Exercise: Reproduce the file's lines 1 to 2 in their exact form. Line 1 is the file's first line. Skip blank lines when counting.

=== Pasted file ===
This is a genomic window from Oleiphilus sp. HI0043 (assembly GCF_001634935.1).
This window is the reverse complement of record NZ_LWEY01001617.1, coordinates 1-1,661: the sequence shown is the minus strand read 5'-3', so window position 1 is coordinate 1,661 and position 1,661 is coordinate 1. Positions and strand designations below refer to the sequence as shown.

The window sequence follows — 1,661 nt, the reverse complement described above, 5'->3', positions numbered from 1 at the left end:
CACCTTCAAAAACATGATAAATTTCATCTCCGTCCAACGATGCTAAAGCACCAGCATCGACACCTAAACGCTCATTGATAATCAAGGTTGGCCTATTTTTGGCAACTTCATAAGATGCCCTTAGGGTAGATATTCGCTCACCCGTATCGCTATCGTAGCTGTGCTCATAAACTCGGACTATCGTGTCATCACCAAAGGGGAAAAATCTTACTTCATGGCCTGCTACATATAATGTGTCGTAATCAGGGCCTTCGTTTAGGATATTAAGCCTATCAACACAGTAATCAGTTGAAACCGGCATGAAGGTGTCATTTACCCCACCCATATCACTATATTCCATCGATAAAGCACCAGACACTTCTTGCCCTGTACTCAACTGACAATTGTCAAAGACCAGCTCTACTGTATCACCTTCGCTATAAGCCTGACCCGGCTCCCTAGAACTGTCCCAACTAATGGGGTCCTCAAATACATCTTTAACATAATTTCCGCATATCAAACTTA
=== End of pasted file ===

This is a genomic window from Oleiphilus sp. HI0043 (assembly GCF_001634935.1).
This window is the reverse complement of record NZ_LWEY01001617.1, coordinates 1-1,661: the sequence shown is the minus strand read 5'-3', so window position 1 is coordinate 1,661 and position 1,661 is coordinate 1. Positions and strand designations below refer to the sequence as shown.